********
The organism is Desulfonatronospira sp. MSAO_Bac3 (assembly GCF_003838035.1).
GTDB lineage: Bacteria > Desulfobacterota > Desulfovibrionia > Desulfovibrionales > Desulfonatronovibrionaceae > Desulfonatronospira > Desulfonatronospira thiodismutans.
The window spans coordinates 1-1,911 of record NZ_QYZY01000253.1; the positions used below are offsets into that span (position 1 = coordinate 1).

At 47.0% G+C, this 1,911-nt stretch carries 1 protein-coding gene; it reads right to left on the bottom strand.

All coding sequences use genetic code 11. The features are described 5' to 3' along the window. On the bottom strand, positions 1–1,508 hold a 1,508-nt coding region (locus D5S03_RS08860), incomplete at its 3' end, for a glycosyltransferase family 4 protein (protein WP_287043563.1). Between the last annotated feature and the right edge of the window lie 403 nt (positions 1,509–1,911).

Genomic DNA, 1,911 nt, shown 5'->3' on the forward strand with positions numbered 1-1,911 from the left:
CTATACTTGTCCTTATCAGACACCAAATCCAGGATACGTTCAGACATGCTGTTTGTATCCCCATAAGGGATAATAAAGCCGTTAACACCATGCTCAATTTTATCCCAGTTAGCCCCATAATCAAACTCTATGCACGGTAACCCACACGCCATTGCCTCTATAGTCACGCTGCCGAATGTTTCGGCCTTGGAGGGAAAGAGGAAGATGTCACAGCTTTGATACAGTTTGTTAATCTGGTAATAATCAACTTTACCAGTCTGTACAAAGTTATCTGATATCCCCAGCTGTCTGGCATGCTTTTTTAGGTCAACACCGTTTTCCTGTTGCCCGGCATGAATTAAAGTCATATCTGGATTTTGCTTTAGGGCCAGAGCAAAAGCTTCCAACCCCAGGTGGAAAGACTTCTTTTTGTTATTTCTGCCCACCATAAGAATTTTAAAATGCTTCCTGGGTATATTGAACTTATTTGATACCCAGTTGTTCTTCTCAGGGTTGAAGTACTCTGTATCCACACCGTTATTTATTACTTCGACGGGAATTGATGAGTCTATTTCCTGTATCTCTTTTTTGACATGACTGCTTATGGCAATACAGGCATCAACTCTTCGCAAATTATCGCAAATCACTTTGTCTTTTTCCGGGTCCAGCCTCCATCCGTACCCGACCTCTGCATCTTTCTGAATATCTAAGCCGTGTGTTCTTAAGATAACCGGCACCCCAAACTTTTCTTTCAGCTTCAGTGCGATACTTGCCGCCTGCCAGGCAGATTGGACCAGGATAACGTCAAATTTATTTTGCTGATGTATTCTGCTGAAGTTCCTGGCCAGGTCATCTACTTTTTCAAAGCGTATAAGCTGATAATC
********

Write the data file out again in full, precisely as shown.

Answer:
The organism is Desulfonatronospira sp. MSAO_Bac3 (assembly GCF_003838035.1).
GTDB lineage: Bacteria > Desulfobacterota > Desulfovibrionia > Desulfovibrionales > Desulfonatronovibrionaceae > Desulfonatronospira > Desulfonatronospira thiodismutans.
The window spans coordinates 1-1,911 of record NZ_QYZY01000253.1; the positions used below are offsets into that span (position 1 = coordinate 1).

At 47.0% G+C, this 1,911-nt stretch carries 1 protein-coding gene; it reads right to left on the bottom strand.

All coding sequences use genetic code 11. The features are described 5' to 3' along the window. On the bottom strand, positions 1–1,508 hold a 1,508-nt coding region (locus D5S03_RS08860), incomplete at its 3' end, for a glycosyltransferase family 4 protein (protein WP_287043563.1). Between the last annotated feature and the right edge of the window lie 403 nt (positions 1,509–1,911).

Genomic DNA, 1,911 nt, shown 5'->3' on the forward strand with positions numbered 1-1,911 from the left:
CTATACTTGTCCTTATCAGACACCAAATCCAGGATACGTTCAGACATGCTGTTTGTATCCCCATAAGGGATAATAAAGCCGTTAACACCATGCTCAATTTTATCCCAGTTAGCCCCATAATCAAACTCTATGCACGGTAACCCACACGCCATTGCCTCTATAGTCACGCTGCCGAATGTTTCGGCCTTGGAGGGAAAGAGGAAGATGTCACAGCTTTGATACAGTTTGTTAATCTGGTAATAATCAACTTTACCAGTCTGTACAAAGTTATCTGATATCCCCAGCTGTCTGGCATGCTTTTTTAGGTCAACACCGTTTTCCTGTTGCCCGGCATGAATTAAAGTCATATCTGGATTTTGCTTTAGGGCCAGAGCAAAAGCTTCCAACCCCAGGTGGAAAGACTTCTTTTTGTTATTTCTGCCCACCATAAGAATTTTAAAATGCTTCCTGGGTATATTGAACTTATTTGATACCCAGTTGTTCTTCTCAGGGTTGAAGTACTCTGTATCCACACCGTTATTTATTACTTCGACGGGAATTGATGAGTCTATTTCCTGTATCTCTTTTTTGACATGACTGCTTATGGCAATACAGGCATCAACTCTTCGCAAATTATCGCAAATCACTTTGTCTTTTTCCGGGTCCAGCCTCCATCCGTACCCGACCTCTGCATCTTTCTGAATATCTAAGCCGTGTGTTCTTAAGATAACCGGCACCCCAAACTTTTCTTTCAGCTTCAGTGCGATACTTGCCGCCTGCCAGGCAGATTGGACCAGGATAACGTCAAATTTATTTTGCTGATGTATTCTGCTGAAGTTCCTGGCCAGGTCATCTACTTTTTCAAAGCGTATAAGCTGATAATC